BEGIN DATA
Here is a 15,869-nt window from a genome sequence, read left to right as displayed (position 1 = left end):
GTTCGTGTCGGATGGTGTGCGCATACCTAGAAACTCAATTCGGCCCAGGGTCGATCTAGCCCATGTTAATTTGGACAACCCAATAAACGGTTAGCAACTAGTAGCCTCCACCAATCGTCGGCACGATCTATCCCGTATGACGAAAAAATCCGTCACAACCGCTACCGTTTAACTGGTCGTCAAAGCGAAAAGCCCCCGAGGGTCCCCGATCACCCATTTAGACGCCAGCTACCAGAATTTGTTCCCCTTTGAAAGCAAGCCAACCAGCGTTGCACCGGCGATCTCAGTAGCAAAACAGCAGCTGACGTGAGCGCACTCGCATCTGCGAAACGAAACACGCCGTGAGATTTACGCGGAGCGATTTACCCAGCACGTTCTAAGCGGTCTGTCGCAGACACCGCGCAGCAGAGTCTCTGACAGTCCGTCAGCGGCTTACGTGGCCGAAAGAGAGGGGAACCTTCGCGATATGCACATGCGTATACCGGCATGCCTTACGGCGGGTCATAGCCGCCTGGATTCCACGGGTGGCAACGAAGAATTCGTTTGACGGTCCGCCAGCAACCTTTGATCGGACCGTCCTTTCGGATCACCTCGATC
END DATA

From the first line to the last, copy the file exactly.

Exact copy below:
Here is a 15,869-nt window from a genome sequence, read left to right as displayed (position 1 = left end):
GTTCGTGTCGGATGGTGTGCGCATACCTAGAAACTCAATTCGGCCCAGGGTCGATCTAGCCCATGTTAATTTGGACAACCCAATAAACGGTTAGCAACTAGTAGCCTCCACCAATCGTCGGCACGATCTATCCCGTATGACGAAAAAATCCGTCACAACCGCTACCGTTTAACTGGTCGTCAAAGCGAAAAGCCCCCGAGGGTCCCCGATCACCCATTTAGACGCCAGCTACCAGAATTTGTTCCCCTTTGAAAGCAAGCCAACCAGCGTTGCACCGGCGATCTCAGTAGCAAAACAGCAGCTGACGTGAGCGCACTCGCATCTGCGAAACGAAACACGCCGTGAGATTTACGCGGAGCGATTTACCCAGCACGTTCTAAGCGGTCTGTCGCAGACACCGCGCAGCAGAGTCTCTGACAGTCCGTCAGCGGCTTACGTGGCCGAAAGAGAGGGGAACCTTCGCGATATGCACATGCGTATACCGGCATGCCTTACGGCGGGTCATAGCCGCCTGGATTCCACGGGTGGCAACGAAGAATTCGTTTGACGGTCCGCCAGCAACCTTTGATCGGACCGTCCTTTCGGATCACCTCGATC